After more than eight years of discussion, planning and public input, Rice County has a new comprehensive plan.
The plan, which outlines a vision for growth and land use in the county over the next decade or so, was approved unanimously Tuesday. But as with much of the plan’s meandering path, it very nearly took an unexpected detour.
Commissioner Galen Malecha, who represents much of Northfield, kicked off discussion by saying that he was voting vote no to the plan because it was lacking in areas important to his constituency.
“I would have liked to have seen more teeth in its sustainability chapter … and a more aggressive housing portion,” he said.
Commissioner Steve Underdahl, who along with Malecha, sits on the county’s Sustainability Committee, agreed that the comprehensive plan needs beefing up when it comes to sustainability. He also expressed concerns about a planned commercial and industrial zone along Interstate 35 in the northern portion of the county, but instead of further delaying the approval approval process, Underdahl suggested authorizing an Alternative Urban Areawide Review that would act as almost an addendum to the comp plan.
For a moment it appeared as if the board would approve the comp plan contingent on the development of a review, but after Environmental Services Director Julie Runkel recommended commissioners take time to craft a thorough request for proposals seeking companies interested in conducting the review, the board voted to approve the plan.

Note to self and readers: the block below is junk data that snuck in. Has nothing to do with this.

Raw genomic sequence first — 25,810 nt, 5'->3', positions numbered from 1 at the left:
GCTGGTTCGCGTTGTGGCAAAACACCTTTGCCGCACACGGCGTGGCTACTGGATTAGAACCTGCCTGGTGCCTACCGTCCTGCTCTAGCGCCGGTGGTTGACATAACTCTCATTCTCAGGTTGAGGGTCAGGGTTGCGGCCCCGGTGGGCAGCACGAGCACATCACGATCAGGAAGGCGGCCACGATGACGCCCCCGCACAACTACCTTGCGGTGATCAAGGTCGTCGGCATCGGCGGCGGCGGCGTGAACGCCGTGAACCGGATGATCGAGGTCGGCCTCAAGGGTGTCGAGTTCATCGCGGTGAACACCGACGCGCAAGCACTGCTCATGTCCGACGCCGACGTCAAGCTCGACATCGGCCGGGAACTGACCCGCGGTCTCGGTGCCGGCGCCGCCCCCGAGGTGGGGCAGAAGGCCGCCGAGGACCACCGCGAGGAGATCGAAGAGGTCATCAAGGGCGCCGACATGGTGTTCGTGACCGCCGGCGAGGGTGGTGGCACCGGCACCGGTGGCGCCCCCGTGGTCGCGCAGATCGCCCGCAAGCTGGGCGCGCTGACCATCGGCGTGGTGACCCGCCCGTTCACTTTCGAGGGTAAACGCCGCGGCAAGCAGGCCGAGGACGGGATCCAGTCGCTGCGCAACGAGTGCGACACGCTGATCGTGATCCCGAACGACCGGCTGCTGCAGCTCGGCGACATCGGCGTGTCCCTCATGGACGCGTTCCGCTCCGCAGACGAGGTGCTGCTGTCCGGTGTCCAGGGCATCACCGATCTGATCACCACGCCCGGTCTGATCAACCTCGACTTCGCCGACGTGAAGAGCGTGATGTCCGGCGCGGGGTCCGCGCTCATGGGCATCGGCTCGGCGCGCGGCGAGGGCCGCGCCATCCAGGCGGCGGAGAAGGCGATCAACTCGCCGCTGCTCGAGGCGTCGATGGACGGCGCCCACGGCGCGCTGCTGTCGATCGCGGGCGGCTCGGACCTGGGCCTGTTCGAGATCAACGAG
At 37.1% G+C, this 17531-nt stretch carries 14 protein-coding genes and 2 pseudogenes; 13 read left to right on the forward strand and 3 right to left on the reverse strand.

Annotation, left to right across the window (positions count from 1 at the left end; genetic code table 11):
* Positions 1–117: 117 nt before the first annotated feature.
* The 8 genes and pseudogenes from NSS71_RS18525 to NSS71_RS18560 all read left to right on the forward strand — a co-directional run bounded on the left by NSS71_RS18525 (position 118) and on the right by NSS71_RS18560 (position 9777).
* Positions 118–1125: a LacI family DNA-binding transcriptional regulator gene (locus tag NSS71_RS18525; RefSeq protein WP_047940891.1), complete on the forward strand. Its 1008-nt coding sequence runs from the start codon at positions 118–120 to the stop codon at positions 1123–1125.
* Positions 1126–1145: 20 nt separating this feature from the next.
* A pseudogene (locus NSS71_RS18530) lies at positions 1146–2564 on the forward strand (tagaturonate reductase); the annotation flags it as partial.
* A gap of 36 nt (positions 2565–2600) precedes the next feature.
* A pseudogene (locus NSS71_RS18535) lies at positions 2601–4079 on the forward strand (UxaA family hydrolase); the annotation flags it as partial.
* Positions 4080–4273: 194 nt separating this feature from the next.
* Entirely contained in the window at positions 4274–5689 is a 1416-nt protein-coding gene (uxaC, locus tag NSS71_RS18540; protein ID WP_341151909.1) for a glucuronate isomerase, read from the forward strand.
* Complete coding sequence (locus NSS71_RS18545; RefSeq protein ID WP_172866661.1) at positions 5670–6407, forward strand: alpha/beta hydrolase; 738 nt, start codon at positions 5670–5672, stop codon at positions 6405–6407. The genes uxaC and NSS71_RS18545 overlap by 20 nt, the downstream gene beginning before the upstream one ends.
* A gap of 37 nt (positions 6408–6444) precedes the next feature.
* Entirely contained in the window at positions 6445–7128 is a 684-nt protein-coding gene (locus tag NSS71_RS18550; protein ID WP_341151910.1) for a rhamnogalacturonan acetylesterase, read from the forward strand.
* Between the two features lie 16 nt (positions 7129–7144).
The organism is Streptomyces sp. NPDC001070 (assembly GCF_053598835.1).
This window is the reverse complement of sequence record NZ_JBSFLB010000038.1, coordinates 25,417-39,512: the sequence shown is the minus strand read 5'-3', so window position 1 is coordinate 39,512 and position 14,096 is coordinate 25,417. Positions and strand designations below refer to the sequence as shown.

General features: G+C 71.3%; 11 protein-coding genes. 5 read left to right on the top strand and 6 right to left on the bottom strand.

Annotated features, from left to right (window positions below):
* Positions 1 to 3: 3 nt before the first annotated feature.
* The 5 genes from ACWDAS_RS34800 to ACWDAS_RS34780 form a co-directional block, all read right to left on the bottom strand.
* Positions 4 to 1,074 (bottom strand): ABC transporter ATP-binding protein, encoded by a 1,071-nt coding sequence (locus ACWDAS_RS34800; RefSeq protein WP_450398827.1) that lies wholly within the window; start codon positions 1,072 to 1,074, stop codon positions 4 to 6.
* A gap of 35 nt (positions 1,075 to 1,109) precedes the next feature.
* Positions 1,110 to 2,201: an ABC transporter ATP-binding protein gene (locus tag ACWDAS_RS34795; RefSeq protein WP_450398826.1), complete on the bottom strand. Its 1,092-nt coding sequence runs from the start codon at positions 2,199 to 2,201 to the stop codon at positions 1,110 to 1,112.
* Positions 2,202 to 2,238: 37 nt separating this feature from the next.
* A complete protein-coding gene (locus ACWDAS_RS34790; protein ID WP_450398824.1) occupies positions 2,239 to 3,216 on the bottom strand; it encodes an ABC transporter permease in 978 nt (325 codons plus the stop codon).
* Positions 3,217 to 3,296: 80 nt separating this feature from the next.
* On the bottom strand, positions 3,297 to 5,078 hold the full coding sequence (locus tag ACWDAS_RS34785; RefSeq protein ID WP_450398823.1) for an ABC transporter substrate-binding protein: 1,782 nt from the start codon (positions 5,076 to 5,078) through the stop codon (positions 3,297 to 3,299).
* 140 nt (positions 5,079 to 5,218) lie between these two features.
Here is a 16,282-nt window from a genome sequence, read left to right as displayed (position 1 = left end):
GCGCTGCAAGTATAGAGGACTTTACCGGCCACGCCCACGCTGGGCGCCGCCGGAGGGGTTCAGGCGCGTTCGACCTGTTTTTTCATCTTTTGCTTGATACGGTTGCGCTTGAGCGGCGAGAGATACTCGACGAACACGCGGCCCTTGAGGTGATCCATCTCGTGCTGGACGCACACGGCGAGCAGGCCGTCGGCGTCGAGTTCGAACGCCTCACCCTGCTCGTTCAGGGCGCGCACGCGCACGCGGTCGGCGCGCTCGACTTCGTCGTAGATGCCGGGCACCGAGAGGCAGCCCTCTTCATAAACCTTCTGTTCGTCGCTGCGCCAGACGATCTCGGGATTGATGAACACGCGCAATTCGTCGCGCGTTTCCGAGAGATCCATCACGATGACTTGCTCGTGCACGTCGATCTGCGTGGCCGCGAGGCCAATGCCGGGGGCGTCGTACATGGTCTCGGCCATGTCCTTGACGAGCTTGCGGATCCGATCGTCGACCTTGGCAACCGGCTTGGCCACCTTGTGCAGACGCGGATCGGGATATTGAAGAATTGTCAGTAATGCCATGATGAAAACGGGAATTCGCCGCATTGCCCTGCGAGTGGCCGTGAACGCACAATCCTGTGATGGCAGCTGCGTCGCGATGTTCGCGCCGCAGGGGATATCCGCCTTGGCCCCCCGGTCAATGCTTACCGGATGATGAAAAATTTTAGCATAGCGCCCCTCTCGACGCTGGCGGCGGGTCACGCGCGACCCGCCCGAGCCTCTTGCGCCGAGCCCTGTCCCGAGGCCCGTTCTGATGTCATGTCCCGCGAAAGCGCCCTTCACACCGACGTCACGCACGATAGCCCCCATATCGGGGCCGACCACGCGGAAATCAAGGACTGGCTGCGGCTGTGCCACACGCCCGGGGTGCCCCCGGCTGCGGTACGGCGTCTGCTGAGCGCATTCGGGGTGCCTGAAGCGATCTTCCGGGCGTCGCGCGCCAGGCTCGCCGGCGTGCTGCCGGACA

Malecha said he was satisfied with the verbal agreement to develop a request for proposals.
According to the Minnesota Environmental Quality Board, the AUAR process a type of environmental review “to understand how different development scenarios will affect the environment of their community before the development occurs. The process is designed to look at the cumulative impacts of anticipated development scenarios within a given geographic area. … Environmental analysis information from an AUAR can be used to inform local planning and zoning decisions.”
Tuesday’s vote came two weeks after the board wrapped up a required public hearing in which a number of residents criticized plans to rezone several hundred acres along the interstate for commercial and residential development. Much of the land was the site of a proposed 466-acre car club and track, withdrawn in late 2019 after the developer lost rights to several of the properties involved.
Many of the same residents also questioned that proposal, finding it would permanently alter the rural nature of the community, harm wildlife and deplete valuable resources.
“I don’t understand why you would rezone an area with no vision of what belongs there,” Kathleen Doran Norton, a former Bridgewater Township supervisor said Sept. 28.
Bagley Avenue resident Elizabeth Heigl, also at the public hearing, asked the board to consider existing residents and the nearby community when deciding how and whether to approve commercial develop in the area.
“I don’t want a factory next door to me,” she said. “I beg you, please, please, use your resources wisely. Consider the people of the county that you serve.”